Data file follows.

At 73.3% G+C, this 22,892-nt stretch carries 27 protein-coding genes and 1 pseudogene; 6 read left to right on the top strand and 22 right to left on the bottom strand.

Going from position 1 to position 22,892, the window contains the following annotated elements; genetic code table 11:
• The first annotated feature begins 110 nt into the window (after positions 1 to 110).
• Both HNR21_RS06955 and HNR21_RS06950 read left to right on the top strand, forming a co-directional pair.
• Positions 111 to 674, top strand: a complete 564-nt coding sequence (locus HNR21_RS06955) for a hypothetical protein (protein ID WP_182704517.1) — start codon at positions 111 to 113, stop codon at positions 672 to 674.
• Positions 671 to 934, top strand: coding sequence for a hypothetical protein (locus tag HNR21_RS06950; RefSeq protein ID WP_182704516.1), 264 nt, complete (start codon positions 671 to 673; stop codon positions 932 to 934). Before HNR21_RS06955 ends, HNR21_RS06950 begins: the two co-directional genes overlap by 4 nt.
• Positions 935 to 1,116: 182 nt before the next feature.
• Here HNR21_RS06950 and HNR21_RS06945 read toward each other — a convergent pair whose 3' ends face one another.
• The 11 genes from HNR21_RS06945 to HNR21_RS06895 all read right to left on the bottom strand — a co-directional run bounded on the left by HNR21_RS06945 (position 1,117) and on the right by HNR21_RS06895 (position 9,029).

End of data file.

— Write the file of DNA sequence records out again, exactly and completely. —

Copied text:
At 73.3% G+C, this 22,892-nt stretch carries 27 protein-coding genes and 1 pseudogene; 6 read left to right on the top strand and 22 right to left on the bottom strand.

Going from position 1 to position 22,892, the window contains the following annotated elements; genetic code table 11:
• The first annotated feature begins 110 nt into the window (after positions 1 to 110).
• Both HNR21_RS06955 and HNR21_RS06950 read left to right on the top strand, forming a co-directional pair.
• Positions 111 to 674, top strand: a complete 564-nt coding sequence (locus HNR21_RS06955) for a hypothetical protein (protein ID WP_182704517.1) — start codon at positions 111 to 113, stop codon at positions 672 to 674.
• Positions 671 to 934, top strand: coding sequence for a hypothetical protein (locus tag HNR21_RS06950; RefSeq protein ID WP_182704516.1), 264 nt, complete (start codon positions 671 to 673; stop codon positions 932 to 934). Before HNR21_RS06955 ends, HNR21_RS06950 begins: the two co-directional genes overlap by 4 nt.
• Positions 935 to 1,116: 182 nt before the next feature.
• Here HNR21_RS06950 and HNR21_RS06945 read toward each other — a convergent pair whose 3' ends face one another.
• The 11 genes from HNR21_RS06945 to HNR21_RS06895 all read right to left on the bottom strand — a co-directional run bounded on the left by HNR21_RS06945 (position 1,117) and on the right by HNR21_RS06895 (position 9,029).